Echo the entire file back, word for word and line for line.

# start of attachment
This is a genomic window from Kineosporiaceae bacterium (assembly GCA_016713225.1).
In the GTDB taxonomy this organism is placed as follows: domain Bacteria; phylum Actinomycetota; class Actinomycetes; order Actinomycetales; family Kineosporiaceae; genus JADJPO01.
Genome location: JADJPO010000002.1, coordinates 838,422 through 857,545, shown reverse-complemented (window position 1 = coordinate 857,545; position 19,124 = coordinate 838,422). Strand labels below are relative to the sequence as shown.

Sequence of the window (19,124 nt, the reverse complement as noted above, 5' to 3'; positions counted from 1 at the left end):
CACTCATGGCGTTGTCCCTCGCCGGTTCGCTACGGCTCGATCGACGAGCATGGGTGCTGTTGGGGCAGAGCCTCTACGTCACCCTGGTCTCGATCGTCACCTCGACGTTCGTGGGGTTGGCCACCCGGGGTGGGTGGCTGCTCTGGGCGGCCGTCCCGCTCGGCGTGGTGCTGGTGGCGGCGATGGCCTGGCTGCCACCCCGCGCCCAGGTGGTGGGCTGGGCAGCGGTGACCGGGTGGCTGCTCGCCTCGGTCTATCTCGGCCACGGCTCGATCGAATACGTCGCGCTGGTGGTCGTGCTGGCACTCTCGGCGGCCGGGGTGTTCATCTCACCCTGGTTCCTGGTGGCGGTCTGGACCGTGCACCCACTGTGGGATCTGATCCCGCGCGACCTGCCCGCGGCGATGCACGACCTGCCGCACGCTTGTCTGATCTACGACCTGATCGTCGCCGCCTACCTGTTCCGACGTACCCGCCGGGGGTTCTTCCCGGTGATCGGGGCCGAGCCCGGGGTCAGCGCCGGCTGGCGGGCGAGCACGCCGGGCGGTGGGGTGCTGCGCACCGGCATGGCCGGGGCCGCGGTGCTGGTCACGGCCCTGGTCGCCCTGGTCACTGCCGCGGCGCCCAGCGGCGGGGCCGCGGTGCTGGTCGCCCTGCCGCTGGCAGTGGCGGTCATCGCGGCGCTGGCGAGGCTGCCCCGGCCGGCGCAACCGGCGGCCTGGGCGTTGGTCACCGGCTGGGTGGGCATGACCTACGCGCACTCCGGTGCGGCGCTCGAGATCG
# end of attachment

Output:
This is a genomic window from Kineosporiaceae bacterium (assembly GCA_016713225.1).
In the GTDB taxonomy this organism is placed as follows: domain Bacteria; phylum Actinomycetota; class Actinomycetes; order Actinomycetales; family Kineosporiaceae; genus JADJPO01.
Genome location: JADJPO010000002.1, coordinates 838,422 through 857,545, shown reverse-complemented (window position 1 = coordinate 857,545; position 19,124 = coordinate 838,422). Strand labels below are relative to the sequence as shown.

Sequence of the window (19,124 nt, the reverse complement as noted above, 5' to 3'; positions counted from 1 at the left end):
CACTCATGGCGTTGTCCCTCGCCGGTTCGCTACGGCTCGATCGACGAGCATGGGTGCTGTTGGGGCAGAGCCTCTACGTCACCCTGGTCTCGATCGTCACCTCGACGTTCGTGGGGTTGGCCACCCGGGGTGGGTGGCTGCTCTGGGCGGCCGTCCCGCTCGGCGTGGTGCTGGTGGCGGCGATGGCCTGGCTGCCACCCCGCGCCCAGGTGGTGGGCTGGGCAGCGGTGACCGGGTGGCTGCTCGCCTCGGTCTATCTCGGCCACGGCTCGATCGAATACGTCGCGCTGGTGGTCGTGCTGGCACTCTCGGCGGCCGGGGTGTTCATCTCACCCTGGTTCCTGGTGGCGGTCTGGACCGTGCACCCACTGTGGGATCTGATCCCGCGCGACCTGCCCGCGGCGATGCACGACCTGCCGCACGCTTGTCTGATCTACGACCTGATCGTCGCCGCCTACCTGTTCCGACGTACCCGCCGGGGGTTCTTCCCGGTGATCGGGGCCGAGCCCGGGGTCAGCGCCGGCTGGCGGGCGAGCACGCCGGGCGGTGGGGTGCTGCGCACCGGCATGGCCGGGGCCGCGGTGCTGGTCACGGCCCTGGTCGCCCTGGTCACTGCCGCGGCGCCCAGCGGCGGGGCCGCGGTGCTGGTCGCCCTGCCGCTGGCAGTGGCGGTCATCGCGGCGCTGGCGAGGCTGCCCCGGCCGGCGCAACCGGCGGCCTGGGCGTTGGTCACCGGCTGGGTGGGCATGACCTACGCGCACTCCGGTGCGGCGCTCGAGATCG